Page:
Paramyotonia congenita (PMC) is a muscle disorder which causes muscle stiffness (myotonia) that appears during exercise and becomes much more severe upon exposure to cold. The myotonia which occurs during attacks of PMC may be so severe that the patient cannot inhale and exhale properly, and movement becomes difficult. The medical term myotonia means that the muscle fibers are slow to relax after contraction.
Myotonia can make it difficult for the patient to let go of objects which have been picked up (like a pen or drinking glass). The muscles may feel tight or stiff. One patients describes feeling like he is wearing a very tight wet suit during attacks. For some patients myotonia is painless, for others it is painful. Myotonic patients may look like athletes but their “well-developed” muscles are often quite weak.
Some patients have PMC alone, while others have PMC and Hyperkalemic periodic paralysis. HyperKPP and PMC are caused by a mutation in a sodium channel on the same gene and are considered to be different forms of the same disorder.
The difference between PMC and HyperKPP are:
1) PMC patients are usually extremely sensitive to cold exposure.
2) PMC patients develop muscle stiffness as they exercise, not during rest after exercise. This is called 'paradoxical' myotonia - which is where Paramyotonia gets its name.
3) PMC episodes tend to last longer than HyperKPP episodes - days rather than hours. In some PMC patients long-term episodes (weeks to months) of significant weakness can be triggered by unusual exertion. Such patients must be extremely careful to avoid muscular fatigue.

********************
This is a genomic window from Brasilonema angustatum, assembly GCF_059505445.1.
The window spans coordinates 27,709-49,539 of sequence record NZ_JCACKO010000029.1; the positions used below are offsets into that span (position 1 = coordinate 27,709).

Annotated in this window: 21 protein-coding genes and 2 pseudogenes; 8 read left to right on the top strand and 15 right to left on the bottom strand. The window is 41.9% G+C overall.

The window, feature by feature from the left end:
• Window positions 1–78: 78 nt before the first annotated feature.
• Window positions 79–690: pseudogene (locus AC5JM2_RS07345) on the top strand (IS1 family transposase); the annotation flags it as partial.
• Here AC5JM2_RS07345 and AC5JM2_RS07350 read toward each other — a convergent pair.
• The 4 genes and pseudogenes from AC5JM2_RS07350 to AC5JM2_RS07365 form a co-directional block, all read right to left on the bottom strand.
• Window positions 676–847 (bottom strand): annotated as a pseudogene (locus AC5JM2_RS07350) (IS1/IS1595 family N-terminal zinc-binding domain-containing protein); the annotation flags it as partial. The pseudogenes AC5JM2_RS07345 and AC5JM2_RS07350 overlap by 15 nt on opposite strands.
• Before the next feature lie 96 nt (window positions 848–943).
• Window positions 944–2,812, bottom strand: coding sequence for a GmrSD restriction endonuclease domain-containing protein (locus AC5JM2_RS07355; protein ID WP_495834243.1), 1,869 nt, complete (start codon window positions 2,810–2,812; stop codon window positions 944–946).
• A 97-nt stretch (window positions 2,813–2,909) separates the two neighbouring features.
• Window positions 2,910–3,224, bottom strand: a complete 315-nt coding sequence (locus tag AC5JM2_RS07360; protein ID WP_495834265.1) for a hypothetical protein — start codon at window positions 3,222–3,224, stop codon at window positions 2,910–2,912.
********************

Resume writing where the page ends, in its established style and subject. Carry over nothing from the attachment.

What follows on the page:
PMC can be associated with either hypokalemia or hyperkalemia, but it appears more commonly in association with hyperkalemia. There is a form of PMC in which episodes are triggered by a fall in potassium. Patients with HyperKPP may have this form of PMC, and thus may be sensitive to the movement of serum potassium in either direction.
PMC is caused by an abnormality in the sodium channel of the muscle membrane. This flaw makes the person with PMC extremely sensitive to cold, to the exchange of sodium and potassium ions which occurs during exercise and to shifts in potassium levels that wouldn't bother the average person. The person with PMC may get muscle stiffness and weakness with even slight changes in potassium level, or in response to cold or exercise.
In a majority of cases PMC is inherited, but in some cases it just happens, like any other birth defect, for reasons which are unclear. It usually, but not always, accompanies HyperKPP.
There is a 50% chance that a child of an affected person will inherit the gene mutation, but the degree to which a child is affected may vary from one child to the next. One child may be mildly affected, the next seriously affected and the next unaffected. Even identical twins may be affected to different degrees. A child with PMC is often affected from an early age, often during the first year of life.
The hyperkalemic forms may be triggered by potassium-rich food. Cantalopes, apricots, dried figs, kiwi fruit, peaches, raisins, banana and prunes are all high in potassium as are orange and pineapple juices and apricot and peach nectars. High potassium vegetables include; Artichoke, lentils and beans, parsnips, potato, pumpkin, spinach, broccoli, brussels sprouts, cauliflower, tomato juice/puree and V-8 juice. Most nuts are high in potassium as is peanut butter. Chocolate is also high in potassium.
Other triggers for PMC episodes include activity or exercise. Vigorous exercise may provoke weakness which lasts for months. Getting chilled will make most PMC patients weak. Weather changes trigger episodes in some patients. There is more than one type of PMC. In some types patients must avoid potassium and in some forms they require potassium.